A Russian court on Friday issued its verdict in a new case against jailed opposition leader Alexey Navalny, convicting the politician of promoting “extremism” and extending his time in prison by 19 years, according to Russian state media and his own team. 

Navalny, who emerged as the most outspoken critic of President Vladimir Putin’s government before he was imprisoned, was already serving a nine-year sentence in a high-security prison about 150 miles east of Moscow for parole violations, fraud, and contempt of court.

There was some lingering doubt about the exact duration of the new sentence as the audio feed from the court — the only immediate source of information as journalists were not permitted in the room — was of poor quality. Russia’s judiciary authorities did not immediately confirm the sentence.  

Navalny and many outside observers have always considered those charges politically motivated retaliation for his criticism of Putin and the Kremlin’s policies, both foreign and domestic.

In the new trial, Navalny was accused of creating an extremist organization, the Anti-Corruption Foundation. That organization has authored multiple investigations into the riches of the Russian elite. He also founded a network of nearly 40 regional offices that sought to challenge Kremlin-approved local politicians.

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Both groups were outlawed as extremist organizations in 2021, a designation that exposed people involved in their operations to criminal prosecution.

Navalny faced a total of seven serious charges in the trial, including participating in and funding extremist activities, creating an NGO that “infringes on the rights of citizens,” involving minors in dangerous acts, and rehabilitating Nazism. He was convicted on all but the last of those charges Friday.

In April, Navalny said a separate proceeding had been launched against him stemming from the extremism case, in which he would stand accused of terrorism and be tried by a military court.

At the time, the politician said he expected the trials to result in life imprisonment.

“The sentence will be a long one,” Navalny said in a statement released by his organization Thursday, before the verdict was announced in the case. “I urge you to think why such a demonstratively huge sentence is necessary. Its main purpose is to intimidate. You, not me. I will even say this: you personally, the one reading these lines.”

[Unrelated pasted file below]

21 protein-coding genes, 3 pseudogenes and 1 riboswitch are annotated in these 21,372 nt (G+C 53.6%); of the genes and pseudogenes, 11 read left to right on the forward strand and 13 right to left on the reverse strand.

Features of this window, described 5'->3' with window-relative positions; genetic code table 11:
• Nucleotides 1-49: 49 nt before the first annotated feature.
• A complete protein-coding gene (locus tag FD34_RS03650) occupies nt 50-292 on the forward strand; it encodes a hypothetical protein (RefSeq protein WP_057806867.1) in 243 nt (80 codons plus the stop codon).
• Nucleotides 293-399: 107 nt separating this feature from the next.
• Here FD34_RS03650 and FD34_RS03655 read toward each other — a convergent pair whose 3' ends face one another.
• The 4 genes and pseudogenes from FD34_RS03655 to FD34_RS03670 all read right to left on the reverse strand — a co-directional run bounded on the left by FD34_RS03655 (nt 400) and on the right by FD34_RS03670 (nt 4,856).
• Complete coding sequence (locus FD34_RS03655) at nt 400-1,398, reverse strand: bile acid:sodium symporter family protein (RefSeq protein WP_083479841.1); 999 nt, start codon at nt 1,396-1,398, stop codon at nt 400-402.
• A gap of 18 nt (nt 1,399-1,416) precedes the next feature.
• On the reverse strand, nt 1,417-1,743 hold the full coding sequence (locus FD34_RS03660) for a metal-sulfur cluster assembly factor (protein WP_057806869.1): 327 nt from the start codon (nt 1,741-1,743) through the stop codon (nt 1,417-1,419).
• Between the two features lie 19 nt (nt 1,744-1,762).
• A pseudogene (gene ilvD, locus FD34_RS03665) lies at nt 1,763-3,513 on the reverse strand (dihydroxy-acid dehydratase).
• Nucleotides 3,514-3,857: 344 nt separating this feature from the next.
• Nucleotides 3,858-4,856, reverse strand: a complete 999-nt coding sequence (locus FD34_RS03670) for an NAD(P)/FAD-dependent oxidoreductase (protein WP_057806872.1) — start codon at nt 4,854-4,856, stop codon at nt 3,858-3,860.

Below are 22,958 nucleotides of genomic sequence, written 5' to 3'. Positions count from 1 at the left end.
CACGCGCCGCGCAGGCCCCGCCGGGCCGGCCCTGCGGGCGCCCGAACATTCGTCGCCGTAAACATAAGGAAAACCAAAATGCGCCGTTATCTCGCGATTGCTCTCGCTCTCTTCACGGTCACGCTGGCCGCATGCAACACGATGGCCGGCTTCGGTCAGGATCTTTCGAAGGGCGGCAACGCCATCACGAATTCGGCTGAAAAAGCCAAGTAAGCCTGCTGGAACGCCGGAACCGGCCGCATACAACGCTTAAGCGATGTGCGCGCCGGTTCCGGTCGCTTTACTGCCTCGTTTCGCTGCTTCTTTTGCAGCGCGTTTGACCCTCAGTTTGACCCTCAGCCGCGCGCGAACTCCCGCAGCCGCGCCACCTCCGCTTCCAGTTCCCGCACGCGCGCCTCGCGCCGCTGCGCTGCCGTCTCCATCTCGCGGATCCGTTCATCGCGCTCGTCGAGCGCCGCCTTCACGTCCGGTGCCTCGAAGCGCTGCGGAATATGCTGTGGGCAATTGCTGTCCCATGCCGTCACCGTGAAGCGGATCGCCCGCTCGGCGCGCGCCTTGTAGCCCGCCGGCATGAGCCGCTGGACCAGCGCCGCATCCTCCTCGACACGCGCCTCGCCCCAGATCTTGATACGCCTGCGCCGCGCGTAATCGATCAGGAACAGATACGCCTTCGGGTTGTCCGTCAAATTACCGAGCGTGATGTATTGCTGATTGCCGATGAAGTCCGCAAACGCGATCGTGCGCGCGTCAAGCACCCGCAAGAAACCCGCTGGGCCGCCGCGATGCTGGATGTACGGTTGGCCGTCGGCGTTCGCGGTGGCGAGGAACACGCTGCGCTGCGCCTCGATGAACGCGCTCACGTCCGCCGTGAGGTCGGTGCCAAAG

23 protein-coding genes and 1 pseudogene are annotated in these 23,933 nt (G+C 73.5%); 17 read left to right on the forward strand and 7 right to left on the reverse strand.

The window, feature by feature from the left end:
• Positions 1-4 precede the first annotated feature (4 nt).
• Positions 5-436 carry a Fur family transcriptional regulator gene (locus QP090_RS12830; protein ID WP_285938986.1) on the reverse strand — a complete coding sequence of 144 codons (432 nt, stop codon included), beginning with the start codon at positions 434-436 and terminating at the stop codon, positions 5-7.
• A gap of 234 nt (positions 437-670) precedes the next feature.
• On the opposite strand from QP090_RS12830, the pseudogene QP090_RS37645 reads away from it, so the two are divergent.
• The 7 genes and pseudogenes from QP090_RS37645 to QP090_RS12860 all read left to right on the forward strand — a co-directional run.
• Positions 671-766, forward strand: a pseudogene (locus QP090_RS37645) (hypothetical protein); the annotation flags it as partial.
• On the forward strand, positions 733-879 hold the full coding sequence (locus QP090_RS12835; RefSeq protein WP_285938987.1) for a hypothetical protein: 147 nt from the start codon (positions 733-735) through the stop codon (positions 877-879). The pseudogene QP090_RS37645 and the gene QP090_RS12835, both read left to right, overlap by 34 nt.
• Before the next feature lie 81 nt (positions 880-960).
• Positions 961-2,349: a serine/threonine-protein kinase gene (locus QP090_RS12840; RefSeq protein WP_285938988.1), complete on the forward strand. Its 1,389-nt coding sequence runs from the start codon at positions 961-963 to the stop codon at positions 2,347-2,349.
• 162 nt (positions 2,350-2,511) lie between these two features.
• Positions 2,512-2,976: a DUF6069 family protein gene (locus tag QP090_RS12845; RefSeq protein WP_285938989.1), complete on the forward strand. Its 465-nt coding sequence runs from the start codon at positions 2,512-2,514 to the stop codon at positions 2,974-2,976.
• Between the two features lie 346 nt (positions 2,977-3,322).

The trial was held behind closed doors. Navalny’s parents were denied entry to the court and have not seen their son for over a year.

Daniel Kholodny, who used to work for Navalny’s YouTube channel, was also charged with funding and promoting extremism and was sentenced to prison on Friday, but due to the poor quality audio feed from inside the closed courtroom, there was confusion about how many years he was given.

In a Thursday statement, Navalny said Kholodny was part of his technical production staff, but that investigators had “made him up to be an ‘organizer’ of an extremist community,” and attempted to pressure Kholodny into a deal: freedom in exchange for damning testimony against Navalny and his allies.

Navalny has been put in solitary confinement 17 times at the IK-6 prison, a facility known for its oppressive conditions and violent inmates.

In previous statements, his team described how the prison administration denied him family visits and punished him for transgressions as minor as having an unbuttoned shirt.

Navalny was arrested in January 2021 immediately upon his return from Germany, where he spent five months recovering from a poisoning that he blamed on the Kremlin — a claim Russian officials have always denied.

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Shortly after his arrest, a court sentenced him to two-and-a-half years in prison for violating the parole conditions of a 2014 suspended sentence in a fraud case that Navalny insists was politically motivated.

From that point on, the number of cases and charges against him snowballed, with his allies saying the Kremlin’s goal has always been to keep him locked up for as long as possible.

Following Navalny’s imprisonment, the country’s authorities launched a sweeping crackdown on his associates and supporters. Many have been forced to flee the country, while others have been imprisoned, including the head of his regional office Liliya Chanysheva.